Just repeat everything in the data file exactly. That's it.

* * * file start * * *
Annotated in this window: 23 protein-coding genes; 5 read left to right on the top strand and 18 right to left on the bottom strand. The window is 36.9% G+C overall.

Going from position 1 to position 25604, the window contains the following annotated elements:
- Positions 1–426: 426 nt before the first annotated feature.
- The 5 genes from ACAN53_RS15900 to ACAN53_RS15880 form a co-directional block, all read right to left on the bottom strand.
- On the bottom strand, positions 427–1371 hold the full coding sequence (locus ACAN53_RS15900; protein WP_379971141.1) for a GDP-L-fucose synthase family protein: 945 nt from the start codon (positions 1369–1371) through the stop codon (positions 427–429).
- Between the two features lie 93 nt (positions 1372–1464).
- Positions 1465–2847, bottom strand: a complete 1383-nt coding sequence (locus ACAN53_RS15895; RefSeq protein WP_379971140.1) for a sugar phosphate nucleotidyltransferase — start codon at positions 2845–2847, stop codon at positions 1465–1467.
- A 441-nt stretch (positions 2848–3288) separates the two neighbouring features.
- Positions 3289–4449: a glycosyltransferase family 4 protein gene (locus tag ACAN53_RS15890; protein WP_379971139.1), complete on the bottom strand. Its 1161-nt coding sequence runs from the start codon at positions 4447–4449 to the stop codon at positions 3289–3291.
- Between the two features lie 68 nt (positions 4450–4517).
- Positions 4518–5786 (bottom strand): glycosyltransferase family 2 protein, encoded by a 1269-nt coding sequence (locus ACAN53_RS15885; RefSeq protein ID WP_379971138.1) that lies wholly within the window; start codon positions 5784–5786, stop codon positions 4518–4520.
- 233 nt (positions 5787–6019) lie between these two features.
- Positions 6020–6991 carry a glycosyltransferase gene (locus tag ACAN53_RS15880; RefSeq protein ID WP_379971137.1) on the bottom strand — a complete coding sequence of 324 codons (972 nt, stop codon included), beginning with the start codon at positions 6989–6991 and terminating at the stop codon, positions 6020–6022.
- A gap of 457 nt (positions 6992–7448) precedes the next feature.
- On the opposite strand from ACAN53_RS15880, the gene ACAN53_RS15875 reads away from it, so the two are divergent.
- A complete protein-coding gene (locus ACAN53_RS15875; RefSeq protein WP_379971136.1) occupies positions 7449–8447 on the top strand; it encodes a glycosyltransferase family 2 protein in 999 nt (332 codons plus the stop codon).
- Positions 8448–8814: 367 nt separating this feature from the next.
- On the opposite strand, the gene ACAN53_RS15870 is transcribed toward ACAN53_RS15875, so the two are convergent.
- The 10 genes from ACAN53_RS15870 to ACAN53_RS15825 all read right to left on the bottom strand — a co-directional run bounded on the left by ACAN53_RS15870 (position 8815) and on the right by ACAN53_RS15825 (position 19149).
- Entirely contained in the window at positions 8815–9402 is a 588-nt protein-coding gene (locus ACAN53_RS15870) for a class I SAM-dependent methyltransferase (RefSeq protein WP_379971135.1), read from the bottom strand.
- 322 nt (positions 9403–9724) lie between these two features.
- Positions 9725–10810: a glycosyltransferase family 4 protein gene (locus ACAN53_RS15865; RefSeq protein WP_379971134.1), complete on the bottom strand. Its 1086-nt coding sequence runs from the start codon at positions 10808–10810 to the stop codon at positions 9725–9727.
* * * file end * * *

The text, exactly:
Annotated in this window: 23 protein-coding genes; 5 read left to right on the top strand and 18 right to left on the bottom strand. The window is 36.9% G+C overall.

Going from position 1 to position 25604, the window contains the following annotated elements:
- Positions 1–426: 426 nt before the first annotated feature.
- The 5 genes from ACAN53_RS15900 to ACAN53_RS15880 form a co-directional block, all read right to left on the bottom strand.
- On the bottom strand, positions 427–1371 hold the full coding sequence (locus ACAN53_RS15900; protein WP_379971141.1) for a GDP-L-fucose synthase family protein: 945 nt from the start codon (positions 1369–1371) through the stop codon (positions 427–429).
- Between the two features lie 93 nt (positions 1372–1464).
- Positions 1465–2847, bottom strand: a complete 1383-nt coding sequence (locus ACAN53_RS15895; RefSeq protein WP_379971140.1) for a sugar phosphate nucleotidyltransferase — start codon at positions 2845–2847, stop codon at positions 1465–1467.
- A 441-nt stretch (positions 2848–3288) separates the two neighbouring features.
- Positions 3289–4449: a glycosyltransferase family 4 protein gene (locus tag ACAN53_RS15890; protein WP_379971139.1), complete on the bottom strand. Its 1161-nt coding sequence runs from the start codon at positions 4447–4449 to the stop codon at positions 3289–3291.
- Between the two features lie 68 nt (positions 4450–4517).
- Positions 4518–5786 (bottom strand): glycosyltransferase family 2 protein, encoded by a 1269-nt coding sequence (locus ACAN53_RS15885; RefSeq protein ID WP_379971138.1) that lies wholly within the window; start codon positions 5784–5786, stop codon positions 4518–4520.
- 233 nt (positions 5787–6019) lie between these two features.
- Positions 6020–6991 carry a glycosyltransferase gene (locus tag ACAN53_RS15880; RefSeq protein ID WP_379971137.1) on the bottom strand — a complete coding sequence of 324 codons (972 nt, stop codon included), beginning with the start codon at positions 6989–6991 and terminating at the stop codon, positions 6020–6022.
- A gap of 457 nt (positions 6992–7448) precedes the next feature.
- On the opposite strand from ACAN53_RS15880, the gene ACAN53_RS15875 reads away from it, so the two are divergent.
- A complete protein-coding gene (locus ACAN53_RS15875; RefSeq protein WP_379971136.1) occupies positions 7449–8447 on the top strand; it encodes a glycosyltransferase family 2 protein in 999 nt (332 codons plus the stop codon).
- Positions 8448–8814: 367 nt separating this feature from the next.
- On the opposite strand, the gene ACAN53_RS15870 is transcribed toward ACAN53_RS15875, so the two are convergent.
- The 10 genes from ACAN53_RS15870 to ACAN53_RS15825 all read right to left on the bottom strand — a co-directional run bounded on the left by ACAN53_RS15870 (position 8815) and on the right by ACAN53_RS15825 (position 19149).
- Entirely contained in the window at positions 8815–9402 is a 588-nt protein-coding gene (locus ACAN53_RS15870) for a class I SAM-dependent methyltransferase (RefSeq protein WP_379971135.1), read from the bottom strand.
- 322 nt (positions 9403–9724) lie between these two features.
- Positions 9725–10810: a glycosyltransferase family 4 protein gene (locus ACAN53_RS15865; RefSeq protein WP_379971134.1), complete on the bottom strand. Its 1086-nt coding sequence runs from the start codon at positions 10808–10810 to the stop codon at positions 9725–9727.